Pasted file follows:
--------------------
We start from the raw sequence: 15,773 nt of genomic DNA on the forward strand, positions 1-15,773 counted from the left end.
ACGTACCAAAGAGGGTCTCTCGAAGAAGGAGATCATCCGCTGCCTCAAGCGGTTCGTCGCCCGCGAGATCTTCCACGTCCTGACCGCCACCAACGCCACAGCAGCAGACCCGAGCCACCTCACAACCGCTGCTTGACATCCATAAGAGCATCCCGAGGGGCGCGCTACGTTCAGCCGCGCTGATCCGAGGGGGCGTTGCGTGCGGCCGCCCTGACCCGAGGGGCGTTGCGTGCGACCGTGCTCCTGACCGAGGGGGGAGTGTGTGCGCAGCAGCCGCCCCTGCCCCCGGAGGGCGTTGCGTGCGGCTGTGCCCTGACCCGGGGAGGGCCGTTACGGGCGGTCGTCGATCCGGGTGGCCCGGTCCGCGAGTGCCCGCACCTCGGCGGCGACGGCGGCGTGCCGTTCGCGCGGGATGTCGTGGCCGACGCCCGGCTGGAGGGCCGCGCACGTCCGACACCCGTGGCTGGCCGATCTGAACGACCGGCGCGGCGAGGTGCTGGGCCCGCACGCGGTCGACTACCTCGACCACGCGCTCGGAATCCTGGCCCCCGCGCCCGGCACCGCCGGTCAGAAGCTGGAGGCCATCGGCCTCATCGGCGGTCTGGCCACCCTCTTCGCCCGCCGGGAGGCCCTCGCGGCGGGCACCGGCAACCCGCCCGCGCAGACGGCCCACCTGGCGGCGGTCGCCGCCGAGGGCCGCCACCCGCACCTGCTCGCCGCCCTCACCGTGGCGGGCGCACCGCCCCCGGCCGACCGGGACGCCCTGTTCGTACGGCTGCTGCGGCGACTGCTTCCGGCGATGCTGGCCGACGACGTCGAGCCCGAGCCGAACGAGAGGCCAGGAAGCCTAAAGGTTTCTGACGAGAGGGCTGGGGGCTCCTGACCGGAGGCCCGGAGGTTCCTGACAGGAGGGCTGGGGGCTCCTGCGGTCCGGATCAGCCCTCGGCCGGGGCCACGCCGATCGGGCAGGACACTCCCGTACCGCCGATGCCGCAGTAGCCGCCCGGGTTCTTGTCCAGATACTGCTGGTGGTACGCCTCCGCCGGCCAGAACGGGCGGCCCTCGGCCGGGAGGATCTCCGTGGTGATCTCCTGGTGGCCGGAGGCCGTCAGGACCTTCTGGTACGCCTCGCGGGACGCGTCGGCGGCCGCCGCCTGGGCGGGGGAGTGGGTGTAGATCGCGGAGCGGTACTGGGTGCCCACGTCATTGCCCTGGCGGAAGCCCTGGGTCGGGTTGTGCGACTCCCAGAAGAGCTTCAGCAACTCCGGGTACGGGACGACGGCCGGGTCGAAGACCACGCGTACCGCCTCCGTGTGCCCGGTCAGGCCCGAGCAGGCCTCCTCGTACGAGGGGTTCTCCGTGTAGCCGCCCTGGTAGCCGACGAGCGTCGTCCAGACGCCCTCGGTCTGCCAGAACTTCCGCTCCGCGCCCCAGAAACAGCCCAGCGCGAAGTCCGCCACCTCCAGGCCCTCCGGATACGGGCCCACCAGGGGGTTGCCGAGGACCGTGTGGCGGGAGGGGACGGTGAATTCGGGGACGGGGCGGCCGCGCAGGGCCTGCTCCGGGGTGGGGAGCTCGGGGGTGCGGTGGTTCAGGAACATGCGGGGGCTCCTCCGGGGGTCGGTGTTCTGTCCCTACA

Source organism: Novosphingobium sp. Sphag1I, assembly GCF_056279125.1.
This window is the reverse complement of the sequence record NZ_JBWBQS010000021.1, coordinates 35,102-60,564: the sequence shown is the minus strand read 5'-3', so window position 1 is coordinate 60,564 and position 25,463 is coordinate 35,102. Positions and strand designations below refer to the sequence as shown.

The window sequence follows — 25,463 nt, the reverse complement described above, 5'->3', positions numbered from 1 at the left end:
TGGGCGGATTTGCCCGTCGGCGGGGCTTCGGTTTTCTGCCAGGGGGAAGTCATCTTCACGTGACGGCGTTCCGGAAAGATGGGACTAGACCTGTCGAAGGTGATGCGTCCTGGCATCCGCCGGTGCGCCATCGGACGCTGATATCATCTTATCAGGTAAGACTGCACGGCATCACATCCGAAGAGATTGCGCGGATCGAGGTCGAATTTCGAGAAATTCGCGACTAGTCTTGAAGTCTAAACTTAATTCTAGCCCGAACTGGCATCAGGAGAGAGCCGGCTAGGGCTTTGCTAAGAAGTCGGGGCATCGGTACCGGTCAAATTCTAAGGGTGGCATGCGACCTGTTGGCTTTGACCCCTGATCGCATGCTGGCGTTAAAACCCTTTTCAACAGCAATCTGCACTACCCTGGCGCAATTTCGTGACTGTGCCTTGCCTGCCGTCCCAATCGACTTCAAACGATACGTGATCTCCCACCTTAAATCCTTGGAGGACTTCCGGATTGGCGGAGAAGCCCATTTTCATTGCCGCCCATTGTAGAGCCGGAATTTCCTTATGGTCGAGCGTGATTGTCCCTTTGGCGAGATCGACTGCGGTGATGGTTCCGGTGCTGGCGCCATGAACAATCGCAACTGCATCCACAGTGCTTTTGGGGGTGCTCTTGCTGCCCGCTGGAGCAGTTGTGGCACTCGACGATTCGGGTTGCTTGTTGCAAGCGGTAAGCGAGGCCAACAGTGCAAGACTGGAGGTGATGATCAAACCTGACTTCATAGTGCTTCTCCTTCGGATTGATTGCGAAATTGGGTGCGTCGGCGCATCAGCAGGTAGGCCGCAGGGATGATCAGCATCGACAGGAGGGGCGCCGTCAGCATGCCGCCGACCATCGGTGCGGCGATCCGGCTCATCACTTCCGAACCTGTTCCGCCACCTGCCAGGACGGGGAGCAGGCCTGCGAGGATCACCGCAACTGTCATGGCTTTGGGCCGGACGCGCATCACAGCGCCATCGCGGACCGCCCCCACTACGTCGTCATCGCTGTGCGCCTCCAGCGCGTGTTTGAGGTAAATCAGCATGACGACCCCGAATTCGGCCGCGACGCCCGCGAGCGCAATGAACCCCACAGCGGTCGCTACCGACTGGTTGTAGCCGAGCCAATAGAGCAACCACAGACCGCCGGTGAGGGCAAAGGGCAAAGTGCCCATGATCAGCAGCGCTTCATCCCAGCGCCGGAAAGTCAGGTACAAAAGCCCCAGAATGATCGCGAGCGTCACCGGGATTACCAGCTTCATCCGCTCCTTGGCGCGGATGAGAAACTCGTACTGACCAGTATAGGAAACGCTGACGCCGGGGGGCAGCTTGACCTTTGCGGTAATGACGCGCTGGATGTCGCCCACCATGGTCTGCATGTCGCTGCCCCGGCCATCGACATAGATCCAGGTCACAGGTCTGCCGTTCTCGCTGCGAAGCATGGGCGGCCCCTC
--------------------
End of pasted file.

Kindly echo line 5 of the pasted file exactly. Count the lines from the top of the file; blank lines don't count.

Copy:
The window sequence follows — 25,463 nt, the reverse complement described above, 5'->3', positions numbered from 1 at the left end: